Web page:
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With Drury and Gomez, Rangers have legitimate Stanley Cup aspirations @NHL

NEW YORK - Chris Drury peeled off his Rangers jersey across the room from where Jaromir Jagr tied his black skates with bright yellow laces.

On the eve of the season opener, the new linemates spoke optimistically about building a winner together in New York.

In the same dressing room four months ago, a despondent Jagr tried to put on a brave face after Drury and the Buffalo Sabres crushed the Rangers' championship hopes in the second round of the playoffs.

The Stanley Cup was merely a hopeful proposition for Jagr and the Rangers, but with Drury and fellow centre Scott Gomez now in the mix, suddenly such talk doesn't seem like a reach.

"Is it a benefit for us in the playoffs? I think so," Jagr said Wednesday. "But first of all we've got to get there."

When the puck drops Thursday at Madison Square Garden, New York will face the Florida Panthers and begin its most promising season since the mid-1990s when Mark Messier, Brian Leetch and Mike Richter starred.

The Rangers put a serious scare into the Presidents' Trophy-winning Sabres during last season's Eastern Conference semifinals, rallying from a 2-0 series hole and holding a one-goal lead in the closing seconds of Game 5 in Buffalo.

With the puck loose and the Rangers trying to hold on, Drury let go a quick shot from the right of goalie Henrik Lundqvist. As he has so many times before, Drury found the back of the net. New York was less than eight seconds away from a 3-2 series lead, but they dropped that one and were eliminated two days later at home.

Needing a true centre to play on a second line with returning all-star forward Brendan Shanahan, the Rangers targeted Drury - already a Stanley Cup champion with the Colorado Avalanche in 2001. New York made a big splash by signing free agents Drury and Gomez, a longtime nemesis from division rival New Jersey.

Now centre is an area in which the Rangers can feel good about entering the next phase of the maturation process. New York returned to the playoffs two seasons ago, after failing to qualify since 1997.

Last spring the Rangers took the next step and advanced to the second round for the first time in a decade, sweeping Atlanta and setting up a matchup with the Sabres. They didn't beat Drury, but were happy to bring him on board.

Maybe it wasn't such a hard sell to lure the Connecticut kid who grew up rooting for the Blueshirts.

"I don't bring it up and I don't think any of them want to bring it up," Drury said of last season's playoffs. "As athletes you're kind of just trained to put last year where it should be and move on.

"I'm sure no one in here day to day is thinking about me as a Sabre anymore or the year before with Scotty as a Devil knocking the Rangers out. They've welcomed me and Scotty with open arms."

Just hours into the free-agent shopping spree July 1, the Rangers spent US$86.75 million to sign the pair of elite scorers.

Gomez is under contract for seven years, while Drury is in the fold for five. Combined they add 50 goals and 79 assists, which offsets the 42 goals and 82 points lost by Michael Nylander's departure to Washington and the trade of Matt Cullen back to Carolina.

Drury set career highs with 37 goals and 69 points, including 17 power-play goals and nine winners. Gomez was a two-time Cup champion with the Devils.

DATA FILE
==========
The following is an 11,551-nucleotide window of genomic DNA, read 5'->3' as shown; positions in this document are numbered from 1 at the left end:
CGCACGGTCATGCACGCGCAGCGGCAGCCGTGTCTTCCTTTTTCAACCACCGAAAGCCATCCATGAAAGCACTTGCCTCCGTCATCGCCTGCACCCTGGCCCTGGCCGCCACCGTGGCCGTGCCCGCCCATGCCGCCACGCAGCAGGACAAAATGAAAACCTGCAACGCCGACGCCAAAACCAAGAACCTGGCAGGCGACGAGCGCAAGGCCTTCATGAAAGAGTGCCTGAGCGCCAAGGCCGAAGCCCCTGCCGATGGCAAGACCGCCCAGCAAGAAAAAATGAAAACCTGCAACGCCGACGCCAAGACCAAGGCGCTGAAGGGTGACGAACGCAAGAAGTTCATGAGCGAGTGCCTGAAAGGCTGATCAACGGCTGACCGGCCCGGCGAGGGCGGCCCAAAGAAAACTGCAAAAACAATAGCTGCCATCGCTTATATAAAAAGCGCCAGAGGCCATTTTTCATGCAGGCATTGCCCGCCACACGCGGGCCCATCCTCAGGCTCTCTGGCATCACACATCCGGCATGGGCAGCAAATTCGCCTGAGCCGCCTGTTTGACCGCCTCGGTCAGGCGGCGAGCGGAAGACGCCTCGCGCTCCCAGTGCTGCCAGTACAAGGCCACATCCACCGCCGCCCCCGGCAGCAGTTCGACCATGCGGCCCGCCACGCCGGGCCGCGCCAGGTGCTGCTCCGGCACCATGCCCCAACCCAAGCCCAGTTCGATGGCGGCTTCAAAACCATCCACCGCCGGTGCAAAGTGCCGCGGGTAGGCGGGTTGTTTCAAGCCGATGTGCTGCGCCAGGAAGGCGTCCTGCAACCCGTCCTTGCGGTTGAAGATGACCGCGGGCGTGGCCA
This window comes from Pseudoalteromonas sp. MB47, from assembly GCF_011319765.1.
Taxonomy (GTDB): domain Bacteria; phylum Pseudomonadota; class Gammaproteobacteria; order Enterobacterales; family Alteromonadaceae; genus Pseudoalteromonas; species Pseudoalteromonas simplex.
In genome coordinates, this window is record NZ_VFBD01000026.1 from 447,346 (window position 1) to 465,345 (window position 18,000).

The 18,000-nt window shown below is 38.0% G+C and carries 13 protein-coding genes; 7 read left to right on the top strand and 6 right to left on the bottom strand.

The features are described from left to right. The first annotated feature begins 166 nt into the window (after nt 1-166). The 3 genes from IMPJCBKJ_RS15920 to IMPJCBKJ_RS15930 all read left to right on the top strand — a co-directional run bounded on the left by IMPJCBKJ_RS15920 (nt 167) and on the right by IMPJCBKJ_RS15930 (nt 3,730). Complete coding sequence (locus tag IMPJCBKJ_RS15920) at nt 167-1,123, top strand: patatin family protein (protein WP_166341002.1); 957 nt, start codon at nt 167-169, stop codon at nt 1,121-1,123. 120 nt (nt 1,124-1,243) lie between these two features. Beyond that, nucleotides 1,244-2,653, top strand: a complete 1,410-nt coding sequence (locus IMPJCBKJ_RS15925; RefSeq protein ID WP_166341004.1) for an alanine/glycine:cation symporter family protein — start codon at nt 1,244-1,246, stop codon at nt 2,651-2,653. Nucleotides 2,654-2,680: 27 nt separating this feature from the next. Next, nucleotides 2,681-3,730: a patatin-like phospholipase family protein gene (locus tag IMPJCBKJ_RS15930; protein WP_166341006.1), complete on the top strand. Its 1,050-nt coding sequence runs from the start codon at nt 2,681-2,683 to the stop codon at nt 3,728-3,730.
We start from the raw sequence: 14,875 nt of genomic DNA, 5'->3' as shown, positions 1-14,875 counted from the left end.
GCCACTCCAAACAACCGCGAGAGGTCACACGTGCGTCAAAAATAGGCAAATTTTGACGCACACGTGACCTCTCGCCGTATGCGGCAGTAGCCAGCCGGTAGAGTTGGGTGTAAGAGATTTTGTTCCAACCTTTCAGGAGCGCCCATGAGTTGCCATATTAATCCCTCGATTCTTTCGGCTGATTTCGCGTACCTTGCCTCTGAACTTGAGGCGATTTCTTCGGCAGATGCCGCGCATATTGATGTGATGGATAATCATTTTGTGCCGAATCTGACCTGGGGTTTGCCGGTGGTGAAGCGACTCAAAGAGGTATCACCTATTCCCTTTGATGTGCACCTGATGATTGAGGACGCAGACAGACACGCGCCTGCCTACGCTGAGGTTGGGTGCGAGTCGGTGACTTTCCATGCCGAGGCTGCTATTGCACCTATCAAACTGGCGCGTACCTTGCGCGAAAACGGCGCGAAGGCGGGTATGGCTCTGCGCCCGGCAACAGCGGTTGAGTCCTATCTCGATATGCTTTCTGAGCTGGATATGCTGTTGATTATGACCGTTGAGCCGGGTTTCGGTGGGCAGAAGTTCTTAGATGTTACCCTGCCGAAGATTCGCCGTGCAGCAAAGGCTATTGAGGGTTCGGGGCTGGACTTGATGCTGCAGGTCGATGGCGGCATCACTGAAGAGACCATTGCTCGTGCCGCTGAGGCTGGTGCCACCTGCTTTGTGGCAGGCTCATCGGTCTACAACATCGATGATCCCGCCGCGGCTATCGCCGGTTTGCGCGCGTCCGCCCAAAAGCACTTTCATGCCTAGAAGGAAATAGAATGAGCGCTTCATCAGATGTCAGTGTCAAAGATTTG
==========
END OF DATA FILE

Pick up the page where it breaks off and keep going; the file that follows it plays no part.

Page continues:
Jagr is essentially healthy this year as opposed to last season when he was coming off major shoulder surgery, forced by an injury sustained when he threw an ill-advised punch at Gomez during the Devils' playoff sweep of the Rangers in 2006.

He was slowed a bit during the pre-season by a sore hip, but knocked on the wooden bench at his stall as he proclaimed himself healthy.

"I feel better. I survived last year," Jagr said. "There is a huge advantage for me. I can play different ways."

Originally, Rangers coach Tom Renney had Gomez on Jagr's line, but when they didn't click in limited time together, Drury stepped into the role. It is safe to assume many combinations and line shuffling will occur during the season.

"Right now, we're talking about probably top five greatest hockey players ever to play," Gomez said of Jagr. "He's that good.

"The good thing ... is we've got the options, you've got guys you can plug in here and there. So whatever it takes to win."

The biggest constant in the Rangers' lineup will again be goalie Henrik Lundqvist, who followed up his 30-win rookie season with a 37-win campaign. He played in 70 of 82 games and came through with a stellar 2.34 goals-against average, good enough to be a Vezina Trophy finalist.

Lundqvist is only 25 and is fully prepared for another heavy workload.

"It seems like we've improved," he said. "I think our goal is a little bit higher, more realistic."

Although the Rangers have been to the playoffs in consecutive years, they would like to get off to a better start than last season so they aren't fighting for points at the end to qualify.

They sputtered through an 18-17-4 start, capped by a seven-game losing streak in December, before riding a 17-5-5 surge following the arrival of Sean Avery from Los Angeles to the sixth seed in East.

"The points you get early in the year are real good to you at certain times of the year when you've got those injury things or you're in those dog days of January and February," Renney said. "The bottom line is we need to play every game with a certain amount of desperation."

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